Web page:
~ Smeed's law
“Thought for the Day”
“From this instant on,
vow to stop disappointing yourself.
Separate yourself from the mob.
Decide to be extraordinary
and do what you need to do now.”
“What I Have Learned”
“Make the most of yourself, for that is all there is of you.”
~ Ralph Waldo Emerson
Bizarre News (we couldn’t make up stuff this good – real news story)
'I've pooped 11 times since this morning' - man allergic to milk rants at Starbucks from his toilet
When you have a food intolerance, life can be full of small, everyday battles and frustrations.
Whether it's gluten or lactose, doing something as simple as buying a takeaway coffee can be a case of trial-and-error.
Demit Strato knows this only too well. In fact, Demit knows that going to buy a coffee can have serious consequences.
This is what happened after a recent trip to Starbucks - and he had something to say about it.
“This the second time I ordered a Venti Iced Coffe with Soy Milk this month...
...where the Soy Milk request was ignored and regular milk was instead used.”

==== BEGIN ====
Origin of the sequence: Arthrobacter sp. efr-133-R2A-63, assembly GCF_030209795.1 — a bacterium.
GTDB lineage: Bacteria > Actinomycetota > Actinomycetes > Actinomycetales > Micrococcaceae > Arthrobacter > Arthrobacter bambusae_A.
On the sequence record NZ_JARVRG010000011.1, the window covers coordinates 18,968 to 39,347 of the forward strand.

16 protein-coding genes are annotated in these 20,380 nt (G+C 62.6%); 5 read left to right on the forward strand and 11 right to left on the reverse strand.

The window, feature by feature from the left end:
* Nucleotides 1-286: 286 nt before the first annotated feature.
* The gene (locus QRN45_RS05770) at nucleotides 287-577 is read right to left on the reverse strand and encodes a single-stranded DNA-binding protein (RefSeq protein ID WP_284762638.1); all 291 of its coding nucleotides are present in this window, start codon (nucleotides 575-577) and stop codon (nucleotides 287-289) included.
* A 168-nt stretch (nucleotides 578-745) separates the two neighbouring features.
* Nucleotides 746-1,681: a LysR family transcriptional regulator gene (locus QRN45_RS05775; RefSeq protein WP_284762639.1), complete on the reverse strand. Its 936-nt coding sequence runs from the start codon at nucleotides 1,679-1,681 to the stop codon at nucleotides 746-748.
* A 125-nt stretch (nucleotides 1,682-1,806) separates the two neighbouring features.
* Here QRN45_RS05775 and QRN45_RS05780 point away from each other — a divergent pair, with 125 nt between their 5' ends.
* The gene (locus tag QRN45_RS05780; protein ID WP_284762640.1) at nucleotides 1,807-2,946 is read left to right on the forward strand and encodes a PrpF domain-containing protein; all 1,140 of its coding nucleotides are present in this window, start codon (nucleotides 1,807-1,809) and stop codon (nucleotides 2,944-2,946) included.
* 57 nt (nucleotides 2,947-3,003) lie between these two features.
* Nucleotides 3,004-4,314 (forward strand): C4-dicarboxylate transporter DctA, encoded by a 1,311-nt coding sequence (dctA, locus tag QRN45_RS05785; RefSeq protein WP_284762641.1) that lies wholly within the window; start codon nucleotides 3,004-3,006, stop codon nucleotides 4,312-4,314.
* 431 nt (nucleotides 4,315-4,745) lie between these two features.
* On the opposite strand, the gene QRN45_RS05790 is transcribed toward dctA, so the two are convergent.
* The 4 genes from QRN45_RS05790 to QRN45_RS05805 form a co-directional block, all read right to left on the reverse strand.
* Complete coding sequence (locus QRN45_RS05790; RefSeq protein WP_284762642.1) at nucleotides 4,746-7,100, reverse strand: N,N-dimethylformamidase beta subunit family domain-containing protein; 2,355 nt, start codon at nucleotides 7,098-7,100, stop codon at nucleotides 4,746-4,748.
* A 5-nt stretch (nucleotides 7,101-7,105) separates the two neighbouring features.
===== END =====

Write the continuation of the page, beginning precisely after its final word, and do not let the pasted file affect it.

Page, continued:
“Do you think I enjoy soy milk? Does anyone enjoy soy milk? Really? I don't order soy milk because I'm bored and want my drink order to sound fancy.”
“I order soy milk so that my bottom doesn't blast fire for 4 hours. I'm not a Charmander. Thank you for listening to my rant.”
“P.S. I'm writing this from the comfort OF MY TOILET.”
So there you go, when someone orders soy milk, there's every chance they're not doing it to be awkward.
Mr. Answer Man Please Tell Us: Is a Tomato a Fruit?
Tomatos have been called a super food, a functional food, and just plain delicious. It's the tomato, and it has an abundance of vitamins and nutrients that help keep our bodies moving, from lycopene (which may help ward off some chronic disease) and beta-carotene to Vitamin C.